From the east to the west, the coast to the coast, here are 12 of the weirdest, wackiest, and best museums in the US!


The Hammer Museum
Haines, Alaska
Dedicated to the history of man’s first tool, the Hammer Museum houses roughly 1,500 hammers, dating back to the cave man days.


The Museum of Miniatures
Tucson, Arizona
The Museum of Miniatures features 300 miniature houses and room boxes, as well as other collectables. This museum also houses the country’s oldest mini house, created in 1775.


Devil’s Rope Barbed Wire Museum
McLean, Texas
Featuring 2,000 variations of wire, this museum gives visitors an inside look at fencing, wire tools, and historical memorabilia. And with two giant spheres of barbed wire greeting visitors on the way in, this is one museum where you want to tread carefully.


International Banana Museum
Mecca, California
Yup, it’s just what it sounds like. Salt n’ pepper shakers, hangers, ties, staplers, candles, toys, harmonicas, cookie jars, ash trays, squirt guns, videos and so much more…all banana themed! There are so many things in this museum that you’re sure to find something new each time you’re there.


Morbid Anatomy Museum
Brooklyn, New York
There is a certain beauty in death, and the Morbid Anatomy Museum prides itself on finding it. Medical journals, embryological models, natural history specimens, and more are housed here, and a variety of exhibits keep the morbidly minded coming back time and again.


The Vacuum Cleaner Museum
St. James, Missouri
Clean freaks rejoice! The Vacuum Museum is home to more than 600 vacuums, all in working condition. Starting in the early 1900s and working up to today, this museum even houses some celebrity vacuums, too!


The Mutter Museum
Philadelphia, Pennsylvania
Crowned America’s finest museum of medical history, the Mutter Museum contains preserved collections of anatomical specimens, medical instruments, and medical oddities. Popular artifacts include Dr. Joseph Hyrtl’s human skull collection, jaw tumor of President Grover Cleveland, and Einstein’s brain.


The Circus World Museum
Baraboo, Wisconsin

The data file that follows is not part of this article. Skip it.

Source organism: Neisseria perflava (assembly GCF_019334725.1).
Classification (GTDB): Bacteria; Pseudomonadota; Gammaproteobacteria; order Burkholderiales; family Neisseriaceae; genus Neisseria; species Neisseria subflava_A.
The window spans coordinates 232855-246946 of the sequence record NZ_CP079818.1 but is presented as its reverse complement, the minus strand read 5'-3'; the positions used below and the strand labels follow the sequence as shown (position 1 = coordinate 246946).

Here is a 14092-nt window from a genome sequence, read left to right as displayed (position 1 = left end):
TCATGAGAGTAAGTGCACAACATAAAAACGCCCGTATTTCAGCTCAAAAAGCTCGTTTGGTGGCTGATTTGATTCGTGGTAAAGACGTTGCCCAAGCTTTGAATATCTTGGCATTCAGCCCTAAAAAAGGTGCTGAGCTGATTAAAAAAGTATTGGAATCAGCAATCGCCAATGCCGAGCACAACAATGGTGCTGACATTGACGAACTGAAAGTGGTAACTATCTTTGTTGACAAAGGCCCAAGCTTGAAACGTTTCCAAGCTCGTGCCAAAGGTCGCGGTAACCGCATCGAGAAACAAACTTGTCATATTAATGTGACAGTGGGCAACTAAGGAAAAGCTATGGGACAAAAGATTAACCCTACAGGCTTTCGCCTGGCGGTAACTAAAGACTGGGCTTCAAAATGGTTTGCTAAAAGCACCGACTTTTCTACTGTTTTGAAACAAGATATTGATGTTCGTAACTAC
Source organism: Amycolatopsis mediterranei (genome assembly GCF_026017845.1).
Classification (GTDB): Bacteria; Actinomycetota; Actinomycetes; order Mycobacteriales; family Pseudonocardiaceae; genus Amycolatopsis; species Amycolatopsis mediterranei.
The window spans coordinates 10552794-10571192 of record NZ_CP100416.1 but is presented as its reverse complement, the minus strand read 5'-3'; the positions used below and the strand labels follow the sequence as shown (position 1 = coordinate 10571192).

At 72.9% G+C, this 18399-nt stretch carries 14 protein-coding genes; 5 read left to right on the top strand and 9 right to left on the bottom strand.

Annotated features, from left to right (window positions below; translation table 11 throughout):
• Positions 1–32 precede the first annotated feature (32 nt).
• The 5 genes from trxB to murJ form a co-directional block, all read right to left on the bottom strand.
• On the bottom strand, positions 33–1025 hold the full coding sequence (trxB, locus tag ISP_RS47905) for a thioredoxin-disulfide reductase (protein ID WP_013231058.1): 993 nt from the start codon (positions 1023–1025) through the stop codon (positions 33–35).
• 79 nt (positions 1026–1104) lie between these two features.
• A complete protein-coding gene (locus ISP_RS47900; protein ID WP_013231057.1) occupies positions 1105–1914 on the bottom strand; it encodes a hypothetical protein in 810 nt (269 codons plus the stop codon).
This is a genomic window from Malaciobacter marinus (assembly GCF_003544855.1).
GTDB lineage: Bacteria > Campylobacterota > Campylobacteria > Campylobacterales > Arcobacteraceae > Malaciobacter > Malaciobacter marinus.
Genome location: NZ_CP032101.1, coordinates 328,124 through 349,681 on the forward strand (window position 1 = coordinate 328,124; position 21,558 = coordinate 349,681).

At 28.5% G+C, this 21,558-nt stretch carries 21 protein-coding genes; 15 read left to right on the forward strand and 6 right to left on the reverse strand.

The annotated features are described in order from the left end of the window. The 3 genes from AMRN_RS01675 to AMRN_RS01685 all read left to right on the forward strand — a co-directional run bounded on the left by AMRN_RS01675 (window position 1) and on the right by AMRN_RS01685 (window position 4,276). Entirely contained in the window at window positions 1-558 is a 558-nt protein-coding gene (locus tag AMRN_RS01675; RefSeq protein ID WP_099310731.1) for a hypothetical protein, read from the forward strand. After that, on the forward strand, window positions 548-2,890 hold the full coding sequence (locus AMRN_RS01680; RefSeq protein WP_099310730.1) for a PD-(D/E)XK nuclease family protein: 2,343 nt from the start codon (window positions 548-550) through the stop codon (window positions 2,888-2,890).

I’m not a huge circus person, but this museum is awesome! Located on the site of the original Ringling Bros. Circus, this museum features wagons and vehicles from international circuses and also puts on a show here and there for the kids.


The Kazoo Museum
Beaufort, South Carolina
One of America’s only homegrown instruments, the kazoo has a history beginning in the 1800s. With nearly 200 kazoos on display, the Kazoo Museum is a fascinating adventure for kids and adults alike.


National Museum of Funeral History
Houston, Texas
One of man’s oldest traditions is celebrated at the National Museum of Funeral History. Discover what funerals are like for Popes, explore the amazing cultural traditions of De Los Muertos, learn about various embalming techniques, visit Presidential funerals, and check out the amazing collections of coffins, caskets, and hearses.


The National Mustard Museum
Middleton, Wisconsin
Wisconsinites know their mustard. With more than 5,600 mustards from all 50 states and more than 70 countries, this one-of-a-kind museum is truly the king of condiments.


Leila’s Hair Museum
Independence, Missouri
Founded by a former hair dresser, Leila’s Hair Museum features an impressive collection of part pieces made entirely from human hair. Jewelry, wreaths, and brooches make up the majority of the collection, and visitors can also see rare collectables with locks of celebrities’ hair.